Maximising mating success

Maximising mating success

24 September 2019

You can use your DairyNZ InCalf Fertility Focus Report to review last season’s heat detection performance, form a solid plan for mating and save money this season.

A cow that isn’t on heat when it’s submitted for insemination costs money. It can also be risky if the submitted cow was pregnant from a previous insemination, as another mating could disrupt the pregnancy and cause the cow to lose her calf.

There are two sections of DairyNZ’s InCalf Fertility Focus Report that directly relate to heat detection: ‘pre-mating heats’ and ‘heat detection’. But you can also use ‘3-week submission rate’ and ‘conception rate’ to get an idea of what’s been happening on-farm.

Missing heats

Your report’s ‘heat detection’ figure is a good indicator of heat detection sensitivity on-farm. It includes early calved, mature cows. In theory, as these cows calved early enough and were old enough, they should be cycling. How many of those were picked up in the first three weeks of mating?

A report with a low submission rate, low heat detection but high conception rate could be hinting that heats were missed during mating. It’s saying the cows that were submitted conceived well, but there were plenty of cows that weren’t submitted.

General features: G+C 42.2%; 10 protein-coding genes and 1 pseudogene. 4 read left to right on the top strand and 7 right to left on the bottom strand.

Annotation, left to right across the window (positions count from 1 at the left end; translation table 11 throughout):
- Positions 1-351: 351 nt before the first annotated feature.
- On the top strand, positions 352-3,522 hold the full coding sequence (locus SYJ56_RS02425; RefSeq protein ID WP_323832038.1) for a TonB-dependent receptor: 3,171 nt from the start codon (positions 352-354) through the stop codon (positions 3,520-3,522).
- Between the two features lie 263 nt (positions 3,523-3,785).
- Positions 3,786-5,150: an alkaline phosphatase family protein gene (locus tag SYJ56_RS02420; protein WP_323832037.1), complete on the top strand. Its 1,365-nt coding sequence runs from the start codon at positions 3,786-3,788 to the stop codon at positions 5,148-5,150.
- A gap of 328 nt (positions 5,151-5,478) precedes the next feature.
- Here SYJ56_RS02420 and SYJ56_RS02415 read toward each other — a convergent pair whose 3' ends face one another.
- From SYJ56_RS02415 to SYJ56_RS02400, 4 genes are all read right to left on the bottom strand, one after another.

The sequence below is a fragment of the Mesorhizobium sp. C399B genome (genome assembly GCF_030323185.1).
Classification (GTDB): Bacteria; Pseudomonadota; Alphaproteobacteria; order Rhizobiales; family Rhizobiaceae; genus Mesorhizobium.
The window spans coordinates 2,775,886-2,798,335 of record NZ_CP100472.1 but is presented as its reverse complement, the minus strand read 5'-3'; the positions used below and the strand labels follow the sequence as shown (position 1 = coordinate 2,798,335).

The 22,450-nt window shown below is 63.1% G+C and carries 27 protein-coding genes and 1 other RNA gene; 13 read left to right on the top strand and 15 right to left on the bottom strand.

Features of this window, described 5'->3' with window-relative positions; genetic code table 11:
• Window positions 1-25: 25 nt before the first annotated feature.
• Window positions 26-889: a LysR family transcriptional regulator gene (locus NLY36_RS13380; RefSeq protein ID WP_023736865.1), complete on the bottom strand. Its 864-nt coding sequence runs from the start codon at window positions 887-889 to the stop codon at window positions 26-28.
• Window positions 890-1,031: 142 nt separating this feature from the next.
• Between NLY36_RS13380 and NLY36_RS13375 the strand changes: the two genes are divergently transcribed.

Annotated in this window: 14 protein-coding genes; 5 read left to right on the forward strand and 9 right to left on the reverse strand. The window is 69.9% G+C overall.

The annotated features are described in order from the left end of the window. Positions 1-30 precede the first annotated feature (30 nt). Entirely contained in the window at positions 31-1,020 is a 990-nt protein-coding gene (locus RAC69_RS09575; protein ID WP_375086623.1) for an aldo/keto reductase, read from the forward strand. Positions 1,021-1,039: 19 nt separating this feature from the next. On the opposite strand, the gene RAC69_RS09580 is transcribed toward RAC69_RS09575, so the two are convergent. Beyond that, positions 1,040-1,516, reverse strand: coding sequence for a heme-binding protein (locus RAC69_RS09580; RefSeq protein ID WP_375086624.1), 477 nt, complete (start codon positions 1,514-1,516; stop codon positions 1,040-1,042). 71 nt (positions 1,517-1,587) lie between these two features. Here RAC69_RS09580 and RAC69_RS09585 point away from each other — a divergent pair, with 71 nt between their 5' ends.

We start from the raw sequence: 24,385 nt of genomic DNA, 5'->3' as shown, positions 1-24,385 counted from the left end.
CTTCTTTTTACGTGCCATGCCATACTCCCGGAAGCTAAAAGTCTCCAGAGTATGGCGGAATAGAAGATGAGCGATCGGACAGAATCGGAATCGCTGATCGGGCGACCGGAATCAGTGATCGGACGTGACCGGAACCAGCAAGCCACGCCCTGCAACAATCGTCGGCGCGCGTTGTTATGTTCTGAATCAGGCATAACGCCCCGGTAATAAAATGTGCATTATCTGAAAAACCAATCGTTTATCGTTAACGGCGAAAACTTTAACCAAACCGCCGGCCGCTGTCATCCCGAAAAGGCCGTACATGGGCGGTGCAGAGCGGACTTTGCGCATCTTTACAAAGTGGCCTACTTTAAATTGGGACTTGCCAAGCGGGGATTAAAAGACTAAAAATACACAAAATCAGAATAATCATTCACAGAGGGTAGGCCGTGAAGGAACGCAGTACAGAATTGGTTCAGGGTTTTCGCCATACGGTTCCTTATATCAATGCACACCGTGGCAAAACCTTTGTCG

Inventing heats

So, what’s going on when your herd has been submitting a lot of cows, but not many of those submitted actually conceived? If your report shows a high submission rate, high heat detection, but low conception rate, that low rate of conception could indicate an issue with ‘invented’ heats (when someone incorrectly determines a cow is on heat).

A likely cause of invented heats is when people strive to achieve the target for submission rates without understanding the big picture. In other situations, staff are incentivised to hit the target, which can lead them to over-report heat detection (intentionally or not).


The graph shown on detailed reports provides a great visual tool for reproductive performance. If the graph is tracking well for the first three weeks, then dropping off and increasing again once the bulls have been put in, it’s likely there’s been some heat detection fatigue.

Conversely, if there’s a drop-off after insemination/artificial breeding (AI/AB) has finished, bull performance might be the issue.

A final point: your Fertility Focus Report can hint at what’s happening on-farm, but it’s best to give the information to your vet and advisers so they can help you create a thorough reproduction plan.

For more information and tools, including our InCalf Fertility Focus Report, see and also

Article supplied by DairyNZ